Blue Jays: Five lesser known prospects to keep an eye on in 2023

Michael Fisher
Cleveland Indians v Toronto Blue Jays
Cleveland Indians v Toronto Blue Jays / Tom Szczerbowski/GettyImages
facebooktwitterreddit
Prev
1 of 5
Next

We've all heard plenty about Ricky Tiedemann, Orelvis Martinez and other top prospects in the Toronto Blue Jays farm system. But what about some of the other lesser-known players currently grinding through the minor leagues?

While there are plenty of young, potential big leaguers in the system, here are five prospects I'm watching as they push toward the big leagues in the hope of one day donning a Blue Jays uniform.

Sem Robberse, RHP

Signed out of the Netherlands as a 17-year-old, Sem Robberse joined the Blue Jays' system late in 2019 before losing the entire 2020 season to the pandemic. He has since developed into one of the top arms and the sixth-ranked prospect, by MLB Pipeline, in the Jays' system.

The 6-foot-1 right-hander throws a four-pitch mix with a fastball, slider, curveball and changeup that are all projected as 50 to 55-grade offerings (average to slightly above average on the 20-80 grade scale).

What makes the 21-year-old so intriguing is his quick progression, physical ability and evident cerebral approach to the game at such a young age, especially considering the lost year of competitive development. According to his MLB Pipeline scouting report:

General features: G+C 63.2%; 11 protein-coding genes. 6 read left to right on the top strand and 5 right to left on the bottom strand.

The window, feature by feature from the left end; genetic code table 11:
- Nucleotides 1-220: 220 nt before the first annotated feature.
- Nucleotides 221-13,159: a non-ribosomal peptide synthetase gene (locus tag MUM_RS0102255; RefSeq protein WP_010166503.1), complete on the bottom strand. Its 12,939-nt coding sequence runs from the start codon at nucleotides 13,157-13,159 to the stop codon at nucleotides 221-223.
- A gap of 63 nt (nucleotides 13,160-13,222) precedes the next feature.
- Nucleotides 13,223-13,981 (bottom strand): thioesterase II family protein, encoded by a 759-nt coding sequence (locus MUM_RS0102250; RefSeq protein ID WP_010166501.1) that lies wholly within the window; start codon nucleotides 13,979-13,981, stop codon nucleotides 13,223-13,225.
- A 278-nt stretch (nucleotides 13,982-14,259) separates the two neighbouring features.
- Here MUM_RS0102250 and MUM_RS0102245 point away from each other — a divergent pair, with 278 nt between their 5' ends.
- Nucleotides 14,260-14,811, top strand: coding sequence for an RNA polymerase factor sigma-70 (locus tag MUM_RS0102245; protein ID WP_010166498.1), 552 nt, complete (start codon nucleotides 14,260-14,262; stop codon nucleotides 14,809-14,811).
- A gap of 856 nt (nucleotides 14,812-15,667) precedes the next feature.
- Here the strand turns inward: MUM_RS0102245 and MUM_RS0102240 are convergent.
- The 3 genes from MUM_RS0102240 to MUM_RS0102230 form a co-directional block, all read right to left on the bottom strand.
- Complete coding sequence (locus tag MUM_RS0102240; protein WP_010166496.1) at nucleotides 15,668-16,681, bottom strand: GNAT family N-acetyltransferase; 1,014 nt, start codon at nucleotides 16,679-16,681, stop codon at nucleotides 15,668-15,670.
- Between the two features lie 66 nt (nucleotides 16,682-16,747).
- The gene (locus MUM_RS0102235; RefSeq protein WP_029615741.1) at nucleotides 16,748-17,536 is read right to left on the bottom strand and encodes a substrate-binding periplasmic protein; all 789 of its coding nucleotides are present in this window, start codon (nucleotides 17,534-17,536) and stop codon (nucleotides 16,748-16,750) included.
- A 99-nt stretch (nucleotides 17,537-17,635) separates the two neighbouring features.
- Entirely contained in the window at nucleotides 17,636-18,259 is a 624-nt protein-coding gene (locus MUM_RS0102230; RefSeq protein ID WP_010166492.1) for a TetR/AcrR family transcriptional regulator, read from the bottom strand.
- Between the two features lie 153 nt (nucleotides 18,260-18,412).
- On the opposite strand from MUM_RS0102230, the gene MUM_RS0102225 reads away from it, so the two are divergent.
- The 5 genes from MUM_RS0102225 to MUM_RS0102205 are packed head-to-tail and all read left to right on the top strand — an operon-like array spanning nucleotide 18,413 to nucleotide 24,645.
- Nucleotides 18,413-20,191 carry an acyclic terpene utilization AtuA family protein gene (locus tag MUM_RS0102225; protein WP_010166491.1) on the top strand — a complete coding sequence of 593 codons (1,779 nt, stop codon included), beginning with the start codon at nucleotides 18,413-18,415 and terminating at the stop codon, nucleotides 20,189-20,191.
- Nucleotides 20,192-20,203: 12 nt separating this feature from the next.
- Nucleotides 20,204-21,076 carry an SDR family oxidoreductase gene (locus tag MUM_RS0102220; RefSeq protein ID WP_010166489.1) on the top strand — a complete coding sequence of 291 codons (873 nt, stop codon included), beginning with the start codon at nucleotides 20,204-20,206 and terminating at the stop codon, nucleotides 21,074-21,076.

"The Blue Jays like Robberse’s feel for pitching and his athletic delivery, which comes naturally and is more self-taught than other prospects in these ranks. Coaches also compliment Robberse’s ability to take feedback and immediately implement it on the mound, which lends to their belief that his development will continue at this rate through the upper levels. He also used much of the down time during the shutdown to develop his mental game, diving into pitch sequencing and mound strategies. "

MLB Pipeline

As a 19-year-old in 2021, he pitched at both Low-A and High-A, starting 19 games across the two levels. He faired well in Low-A, pitching to a 3.90 ERA with a 1.14 WHIP, 9.52 K/9 and 3.12 BB/9.

His initial foray into High-A with the Vancouver Canadians didn't go as smoothly. He had a 5.23 ERA over seven starts but still carried a 9.14 K/9.

He was ready for the challenge when he returned to Vancouver to begin the 2022 season. Over 17 starts, he posted a 3.12 ERA and 1.15 WHIP. While his K/9 dipped slightly to 8.10, he also managed to drop his BB/9 rate to 2.49.

After a promotion to Double-A, Robberse struggled over four starts against stronger competition. He adjusted, however, and went six innings with nine strikeouts and zero earned runs in his final start of the season.

facebooktwitterreddit